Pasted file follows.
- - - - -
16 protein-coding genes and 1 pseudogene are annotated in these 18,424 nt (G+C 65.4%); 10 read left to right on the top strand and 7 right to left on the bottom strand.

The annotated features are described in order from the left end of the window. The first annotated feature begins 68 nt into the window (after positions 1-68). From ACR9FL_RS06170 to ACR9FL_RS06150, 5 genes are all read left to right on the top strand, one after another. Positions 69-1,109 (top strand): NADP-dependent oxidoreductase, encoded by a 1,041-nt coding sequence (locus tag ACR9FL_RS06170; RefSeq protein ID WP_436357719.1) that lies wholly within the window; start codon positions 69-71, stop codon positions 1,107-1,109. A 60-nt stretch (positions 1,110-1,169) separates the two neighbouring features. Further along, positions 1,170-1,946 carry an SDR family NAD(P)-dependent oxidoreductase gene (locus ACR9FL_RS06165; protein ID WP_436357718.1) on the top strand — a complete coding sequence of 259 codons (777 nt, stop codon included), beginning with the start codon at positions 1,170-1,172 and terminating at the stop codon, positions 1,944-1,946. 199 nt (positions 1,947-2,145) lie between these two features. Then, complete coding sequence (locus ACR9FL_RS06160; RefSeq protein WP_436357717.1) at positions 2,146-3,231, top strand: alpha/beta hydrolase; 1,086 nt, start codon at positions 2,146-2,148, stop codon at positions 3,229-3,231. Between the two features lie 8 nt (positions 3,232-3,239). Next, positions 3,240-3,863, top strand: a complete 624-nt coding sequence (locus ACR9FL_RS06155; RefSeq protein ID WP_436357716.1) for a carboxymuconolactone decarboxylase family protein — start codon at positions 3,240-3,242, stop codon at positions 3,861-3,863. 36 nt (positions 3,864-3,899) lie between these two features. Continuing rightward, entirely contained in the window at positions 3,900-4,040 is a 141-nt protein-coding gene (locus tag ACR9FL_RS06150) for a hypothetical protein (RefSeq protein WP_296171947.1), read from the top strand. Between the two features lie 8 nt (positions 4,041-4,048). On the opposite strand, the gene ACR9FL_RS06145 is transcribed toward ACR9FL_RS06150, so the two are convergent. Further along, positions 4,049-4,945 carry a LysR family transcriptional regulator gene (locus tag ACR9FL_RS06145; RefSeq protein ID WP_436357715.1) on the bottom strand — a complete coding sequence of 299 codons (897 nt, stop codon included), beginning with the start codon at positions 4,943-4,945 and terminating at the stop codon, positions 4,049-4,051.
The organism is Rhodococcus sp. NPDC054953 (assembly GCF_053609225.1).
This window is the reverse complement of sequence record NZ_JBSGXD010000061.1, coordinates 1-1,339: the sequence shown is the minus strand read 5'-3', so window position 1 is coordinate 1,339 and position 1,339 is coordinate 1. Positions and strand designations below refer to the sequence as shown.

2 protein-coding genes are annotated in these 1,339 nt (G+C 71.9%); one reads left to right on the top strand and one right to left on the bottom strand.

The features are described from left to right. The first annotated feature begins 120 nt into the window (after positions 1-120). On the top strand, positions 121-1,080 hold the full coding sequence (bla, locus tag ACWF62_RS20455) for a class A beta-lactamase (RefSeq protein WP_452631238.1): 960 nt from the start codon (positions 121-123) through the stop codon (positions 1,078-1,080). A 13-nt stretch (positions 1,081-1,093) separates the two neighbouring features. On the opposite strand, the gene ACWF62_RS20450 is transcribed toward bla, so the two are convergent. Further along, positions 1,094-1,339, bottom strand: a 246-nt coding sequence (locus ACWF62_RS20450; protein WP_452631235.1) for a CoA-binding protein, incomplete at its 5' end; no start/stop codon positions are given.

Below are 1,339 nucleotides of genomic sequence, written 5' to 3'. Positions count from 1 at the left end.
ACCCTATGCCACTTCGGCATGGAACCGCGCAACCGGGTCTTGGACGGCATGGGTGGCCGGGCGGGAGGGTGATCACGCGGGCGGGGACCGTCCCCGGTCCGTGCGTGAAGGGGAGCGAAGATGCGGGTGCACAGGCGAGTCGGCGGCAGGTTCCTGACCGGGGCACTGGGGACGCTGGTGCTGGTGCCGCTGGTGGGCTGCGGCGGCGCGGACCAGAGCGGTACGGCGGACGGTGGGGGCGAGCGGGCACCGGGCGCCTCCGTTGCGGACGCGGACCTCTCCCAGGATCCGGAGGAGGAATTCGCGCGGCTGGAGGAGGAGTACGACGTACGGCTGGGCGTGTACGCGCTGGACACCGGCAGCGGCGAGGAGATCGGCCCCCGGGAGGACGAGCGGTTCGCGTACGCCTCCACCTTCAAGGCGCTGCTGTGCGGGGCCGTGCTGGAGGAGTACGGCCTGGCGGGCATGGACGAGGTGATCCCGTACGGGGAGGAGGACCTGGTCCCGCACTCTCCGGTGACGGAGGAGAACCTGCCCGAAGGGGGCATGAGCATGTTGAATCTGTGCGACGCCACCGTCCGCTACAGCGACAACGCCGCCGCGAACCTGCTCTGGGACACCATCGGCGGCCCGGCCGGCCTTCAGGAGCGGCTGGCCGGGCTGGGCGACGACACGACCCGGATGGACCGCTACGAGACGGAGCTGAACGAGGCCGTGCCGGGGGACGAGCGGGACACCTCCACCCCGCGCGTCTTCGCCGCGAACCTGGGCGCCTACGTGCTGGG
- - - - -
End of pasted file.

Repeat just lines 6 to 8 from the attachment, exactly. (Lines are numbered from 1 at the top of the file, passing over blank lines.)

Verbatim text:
The features are described from left to right. The first annotated feature begins 120 nt into the window (after positions 1-120). On the top strand, positions 121-1,080 hold the full coding sequence (bla, locus tag ACWF62_RS20455) for a class A beta-lactamase (RefSeq protein WP_452631238.1): 960 nt from the start codon (positions 121-123) through the stop codon (positions 1,078-1,080). A 13-nt stretch (positions 1,081-1,093) separates the two neighbouring features. On the opposite strand, the gene ACWF62_RS20450 is transcribed toward bla, so the two are convergent. Further along, positions 1,094-1,339, bottom strand: a 246-nt coding sequence (locus ACWF62_RS20450; protein WP_452631235.1) for a CoA-binding protein, incomplete at its 5' end; no start/stop codon positions are given.

Below are 1,339 nucleotides of genomic sequence, written 5' to 3'. Positions count from 1 at the left end.
ACCCTATGCCACTTCGGCATGGAACCGCGCAACCGGGTCTTGGACGGCATGGGTGGCCGGGCGGGAGGGTGATCACGCGGGCGGGGACCGTCCCCGGTCCGTGCGTGAAGGGGAGCGAAGATGCGGGTGCACAGGCGAGTCGGCGGCAGGTTCCTGACCGGGGCACTGGGGACGCTGGTGCTGGTGCCGCTGGTGGGCTGCGGCGGCGCGGACCAGAGCGGTACGGCGGACGGTGGGGGCGAGCGGGCACCGGGCGCCTCCGTTGCGGACGCGGACCTCTCCCAGGATCCGGAGGAGGAATTCGCGCGGCTGGAGGAGGAGTACGACGTACGGCTGGGCGTGTACGCGCTGGACACCGGCAGCGGCGAGGAGATCGGCCCCCGGGAGGACGAGCGGTTCGCGTACGCCTCCACCTTCAAGGCGCTGCTGTGCGGGGCCGTGCTGGAGGAGTACGGCCTGGCGGGCATGGACGAGGTGATCCCGTACGGGGAGGAGGACCTGGTCCCGCACTCTCCGGTGACGGAGGAGAACCTGCCCGAAGGGGGCATGAGCATGTTGAATCTGTGCGACGCCACCGTCCGCTACAGCGACAACGCCGCCGCGAACCTGCTCTGGGACACCATCGGCGGCCCGGCCGGCCTTCAGGAGCGGCTGGCCGGGCTGGGCGACGACACGACCCGGATGGACCGCTACGAGACGGAGCTGAACGAGGCCGTGCCGGGGGACGAGCGGGACACCTCCACCCCGCGCGTCTTCGCCGCGAACCTGGGCGCCTACGTGCTGGG